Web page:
"The rose hip flower extract (foraged from the wild Estonian coastline) contains a natural pigment that gives this beautifully floral gin a burnished copper colour. When this fragrant rose hip flower botanical is combined with premium tonic water, it magically turns light pink! Copper-distilled Crafter's Aromatic gin has a rich bouquet of flavours, and one can taste subtly sweet flowers such as: rose hip flower, meadowsweet, lavender, Dog rose, chamomile and elderflower. The gin's delicately sweet flavours are offset by crisp, winter forest, juniper berries and the fresh, zesty taste of exotic Yuzu?
Mastering a skill to fine perfection takes time. In our case it all began more than 100 years ago and we are still going strong. The truth is, distilling botanicals for us is like… gold to goldsmiths. We are distillers at Liviko, we distill and we love it. Our oldest pot still Mamma Ilse, named after our legendary master Ilse Maar, is at the core of our distilling heritage. Our distillery is still in the same historic building in the heart of Tallinn. Come and see us at liviko.ee/distillery and we’ll share the love of great gin!
The two women who made our history – Mahta and Elfride, played a key role in mastering the craft of distillation and also passed the knowledge on to the generations to come. This is why we decided to name our two copper pot stills – our two hearts – after them. Every single drop from these copper beauties is pure Nordic with our very own historic heritage. The beauty of distillation. And gin, of course.
For us it all starts from nature. Nordic taste culture has its roots deep down in the four seasons, the untouched wild forests, fertile land and most likely the cleanest air on the planet. But the beauty of nature alone does not really cover it – it’s the people that matter. Our heritage – our traditions and the way we Estonians do things. It is no secret, as a small country on the shores of the Baltic sea, we want and need to do things our way. Smart and with strong passion. This is a key to unlock the story of our gins.
The best place to start when you are pairing food and wine is to think about the structural elements of both the food and wines. These elements are: sweetness, acidity, bitterness, umami, chilli heat and fat.
We have listed these elements in foods and how you can add wines with similar or contrasting elements to help create harmony in your matches.
Sweet foods can overpower dry wines, white or red, making them appear acidic, neutral or bitter. In order to reduce this effect you should pair sweet foods with sweet wines.
Acidic foods, like fresh citrus, tomatoes or salads laden with vinaigrettes, will overpower the acidity in a wine making them appear flabby or less acidic than they were. In order to reduce this effect you should pair acidic foods with wines that have a higher acidity such as Champagne, Riesling or Sauvignon Blanc.
Acidity is a key element in creating balance in a dish or a food-and-wine match. If the foods are going to reduce the acidity in the wines then you need to add your own bit of acidity by bringing a more acidic wine to the table. It is the same principle behind adding lemon juice to seafood dishes, as seafood tends to have quite low natural acidity.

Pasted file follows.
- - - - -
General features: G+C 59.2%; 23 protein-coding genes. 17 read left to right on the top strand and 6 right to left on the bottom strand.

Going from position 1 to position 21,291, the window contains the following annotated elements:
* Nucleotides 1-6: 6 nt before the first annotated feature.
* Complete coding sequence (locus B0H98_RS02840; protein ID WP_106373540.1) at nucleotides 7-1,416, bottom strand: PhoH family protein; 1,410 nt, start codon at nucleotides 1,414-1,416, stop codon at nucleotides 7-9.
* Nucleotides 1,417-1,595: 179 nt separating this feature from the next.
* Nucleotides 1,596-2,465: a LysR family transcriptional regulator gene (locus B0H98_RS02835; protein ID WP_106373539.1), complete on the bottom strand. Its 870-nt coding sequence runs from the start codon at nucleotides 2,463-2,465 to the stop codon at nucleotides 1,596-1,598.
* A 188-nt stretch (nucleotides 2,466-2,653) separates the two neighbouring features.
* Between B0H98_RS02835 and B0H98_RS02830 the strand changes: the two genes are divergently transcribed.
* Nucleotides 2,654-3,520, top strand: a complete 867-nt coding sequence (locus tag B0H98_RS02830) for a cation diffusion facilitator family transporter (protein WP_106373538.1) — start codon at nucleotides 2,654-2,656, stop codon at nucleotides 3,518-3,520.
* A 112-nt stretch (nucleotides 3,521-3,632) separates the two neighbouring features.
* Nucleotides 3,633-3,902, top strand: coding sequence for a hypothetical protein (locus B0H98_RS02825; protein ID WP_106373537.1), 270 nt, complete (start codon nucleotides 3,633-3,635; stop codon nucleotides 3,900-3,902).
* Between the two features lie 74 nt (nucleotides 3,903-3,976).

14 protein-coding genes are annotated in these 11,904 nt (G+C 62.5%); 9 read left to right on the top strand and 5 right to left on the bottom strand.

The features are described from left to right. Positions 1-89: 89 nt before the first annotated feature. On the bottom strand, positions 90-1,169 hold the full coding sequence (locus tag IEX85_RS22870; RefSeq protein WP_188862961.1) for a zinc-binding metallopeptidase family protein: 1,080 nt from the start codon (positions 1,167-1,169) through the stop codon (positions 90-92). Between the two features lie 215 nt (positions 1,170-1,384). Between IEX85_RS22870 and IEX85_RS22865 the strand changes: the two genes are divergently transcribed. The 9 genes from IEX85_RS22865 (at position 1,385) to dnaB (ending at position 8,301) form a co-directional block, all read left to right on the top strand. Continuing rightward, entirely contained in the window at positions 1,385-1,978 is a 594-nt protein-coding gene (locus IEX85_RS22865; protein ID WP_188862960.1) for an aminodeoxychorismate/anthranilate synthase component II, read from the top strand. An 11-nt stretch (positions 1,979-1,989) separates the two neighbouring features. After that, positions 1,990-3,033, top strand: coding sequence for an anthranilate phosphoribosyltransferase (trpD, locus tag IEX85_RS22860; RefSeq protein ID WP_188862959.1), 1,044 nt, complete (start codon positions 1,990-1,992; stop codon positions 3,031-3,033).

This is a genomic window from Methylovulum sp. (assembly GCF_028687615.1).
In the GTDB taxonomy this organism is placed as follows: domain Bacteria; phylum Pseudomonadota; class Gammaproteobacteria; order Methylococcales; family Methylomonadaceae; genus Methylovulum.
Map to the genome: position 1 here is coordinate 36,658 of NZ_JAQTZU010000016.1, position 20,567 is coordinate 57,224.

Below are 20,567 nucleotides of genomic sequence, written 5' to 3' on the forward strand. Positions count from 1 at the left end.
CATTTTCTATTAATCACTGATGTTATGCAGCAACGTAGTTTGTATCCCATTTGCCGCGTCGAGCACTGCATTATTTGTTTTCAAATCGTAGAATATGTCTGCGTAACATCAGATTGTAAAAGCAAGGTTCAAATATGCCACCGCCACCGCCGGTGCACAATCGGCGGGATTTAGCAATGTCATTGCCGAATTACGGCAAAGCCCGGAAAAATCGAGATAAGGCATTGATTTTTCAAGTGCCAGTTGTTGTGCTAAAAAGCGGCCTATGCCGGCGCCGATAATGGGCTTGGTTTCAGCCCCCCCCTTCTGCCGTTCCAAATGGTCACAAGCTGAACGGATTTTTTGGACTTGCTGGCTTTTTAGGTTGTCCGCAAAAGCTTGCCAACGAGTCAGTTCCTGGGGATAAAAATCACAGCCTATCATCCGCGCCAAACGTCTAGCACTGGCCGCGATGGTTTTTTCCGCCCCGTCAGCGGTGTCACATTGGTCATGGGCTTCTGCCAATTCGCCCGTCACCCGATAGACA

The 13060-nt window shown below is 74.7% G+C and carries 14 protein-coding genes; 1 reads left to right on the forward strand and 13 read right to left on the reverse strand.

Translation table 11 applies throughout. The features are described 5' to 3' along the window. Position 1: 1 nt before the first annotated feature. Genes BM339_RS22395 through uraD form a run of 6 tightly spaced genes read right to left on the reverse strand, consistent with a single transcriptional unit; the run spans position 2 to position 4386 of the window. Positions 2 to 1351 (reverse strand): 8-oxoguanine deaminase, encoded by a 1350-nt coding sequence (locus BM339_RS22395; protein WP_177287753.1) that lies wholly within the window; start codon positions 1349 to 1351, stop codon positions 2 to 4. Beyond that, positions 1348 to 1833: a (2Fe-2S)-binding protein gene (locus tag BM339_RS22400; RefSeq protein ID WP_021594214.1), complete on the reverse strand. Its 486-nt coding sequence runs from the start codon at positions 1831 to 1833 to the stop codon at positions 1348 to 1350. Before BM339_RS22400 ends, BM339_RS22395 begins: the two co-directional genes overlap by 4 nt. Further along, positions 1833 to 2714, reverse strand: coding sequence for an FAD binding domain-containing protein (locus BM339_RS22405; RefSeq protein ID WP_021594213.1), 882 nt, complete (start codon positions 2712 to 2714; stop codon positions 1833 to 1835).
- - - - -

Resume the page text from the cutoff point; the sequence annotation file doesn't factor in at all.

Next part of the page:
If a food is high in bitterness then it will make the wine appear bitter, or it will increase the perception of bitterness (tannins) in the wine. In order to reduce this effect you should pair bitter foods with wines that are not lean with high acid. Rather choose wines with some sweetness, fruit or viscosity.
Foods that are highly savoury, like mushrooms, will increase the bitterness or acidic perception we have in wines. In order to reduce this effect you should pair umami rich foods with wines that are fruity and do not have medium-high tannins.
Often foods that are more savoury are best matched with white wines like Chardonnay or Soave as these do not big tannins but have lots of fruity flavours.
Chilli heat is similar to umami-rich foods. They will increase the bitterness or acidic perception as well as the alcoholic burn we have in wines. In order to reduce this effect you should pair chilli heat rich foods with wines that are fruity and/or have higher sweetness levels.
Wines that are off-dry like many Gewürztraminers or Rieslings could work best with chilli foods like a curry as they will be both a bit sweet but also very fruity. If you aren't a white wine drinker then you could consider red wines that have lower tannins such as a Pinot Noir or Gamay Noir.
Foods that are high in fat will make the wines feel flabby and less fruity. In order to reduce this effect you should pair fatty foods with wines that have high acidity. This is similar to the rule of adding in acidity (in the form of citrus) to seafood to help to cut down the perception of fattiness.
These suggestions (there are no rules that apply to everyone) will help you to think about how to create pairings. It often isn't helpful to think about 'red wine and red meat' or 'white wine and fish' because it is actually the structural elements of the wine and food that need to be balanced. It is the acidity in white wines that works well by cutting through the fattiness of a piece of fish but you could get that acidity in a Pinot Noir.
We don't stock a wine or spirit that we don't believe in. Our directors taste each and every product in order to ensure the best quality and value is delivered to you.
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